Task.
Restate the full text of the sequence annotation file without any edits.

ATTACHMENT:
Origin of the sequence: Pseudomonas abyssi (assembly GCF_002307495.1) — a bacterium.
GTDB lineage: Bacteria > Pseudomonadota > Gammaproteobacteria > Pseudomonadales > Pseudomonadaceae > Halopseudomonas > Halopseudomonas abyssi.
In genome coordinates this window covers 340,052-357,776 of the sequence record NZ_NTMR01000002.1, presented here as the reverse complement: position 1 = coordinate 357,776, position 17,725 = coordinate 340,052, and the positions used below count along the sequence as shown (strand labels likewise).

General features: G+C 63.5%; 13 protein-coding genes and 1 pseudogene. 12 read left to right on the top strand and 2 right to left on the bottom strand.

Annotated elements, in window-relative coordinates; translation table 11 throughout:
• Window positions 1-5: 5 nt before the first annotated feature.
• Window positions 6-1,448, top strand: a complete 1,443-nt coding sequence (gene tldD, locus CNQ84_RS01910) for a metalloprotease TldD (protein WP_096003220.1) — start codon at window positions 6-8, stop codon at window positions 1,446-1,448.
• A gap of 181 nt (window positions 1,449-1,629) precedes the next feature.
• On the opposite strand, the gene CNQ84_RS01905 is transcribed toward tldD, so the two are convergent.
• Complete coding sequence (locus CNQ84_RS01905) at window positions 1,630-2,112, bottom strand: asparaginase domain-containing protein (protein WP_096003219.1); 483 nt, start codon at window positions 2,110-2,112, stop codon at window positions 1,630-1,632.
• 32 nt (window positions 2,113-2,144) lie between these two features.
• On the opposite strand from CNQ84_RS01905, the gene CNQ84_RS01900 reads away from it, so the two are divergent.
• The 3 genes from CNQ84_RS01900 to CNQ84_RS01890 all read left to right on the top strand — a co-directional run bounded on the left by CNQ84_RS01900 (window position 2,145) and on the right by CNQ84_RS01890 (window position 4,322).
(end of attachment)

Origin of the sequence: Pseudomonas abyssi (assembly GCF_002307495.1) — a bacterium.
GTDB lineage: Bacteria > Pseudomonadota > Gammaproteobacteria > Pseudomonadales > Pseudomonadaceae > Halopseudomonas > Halopseudomonas abyssi.
In genome coordinates this window covers 340,052-357,776 of the sequence record NZ_NTMR01000002.1, presented here as the reverse complement: position 1 = coordinate 357,776, position 17,725 = coordinate 340,052, and the positions used below count along the sequence as shown (strand labels likewise).

General features: G+C 63.5%; 13 protein-coding genes and 1 pseudogene. 12 read left to right on the top strand and 2 right to left on the bottom strand.

Annotated elements, in window-relative coordinates; translation table 11 throughout:
• Window positions 1-5: 5 nt before the first annotated feature.
• Window positions 6-1,448, top strand: a complete 1,443-nt coding sequence (gene tldD, locus CNQ84_RS01910) for a metalloprotease TldD (protein WP_096003220.1) — start codon at window positions 6-8, stop codon at window positions 1,446-1,448.
• A gap of 181 nt (window positions 1,449-1,629) precedes the next feature.
• On the opposite strand, the gene CNQ84_RS01905 is transcribed toward tldD, so the two are convergent.
• Complete coding sequence (locus CNQ84_RS01905) at window positions 1,630-2,112, bottom strand: asparaginase domain-containing protein (protein WP_096003219.1); 483 nt, start codon at window positions 2,110-2,112, stop codon at window positions 1,630-1,632.
• 32 nt (window positions 2,113-2,144) lie between these two features.
• On the opposite strand from CNQ84_RS01905, the gene CNQ84_RS01900 reads away from it, so the two are divergent.
• The 3 genes from CNQ84_RS01900 to CNQ84_RS01890 all read left to right on the top strand — a co-directional run bounded on the left by CNQ84_RS01900 (window position 2,145) and on the right by CNQ84_RS01890 (window position 4,322).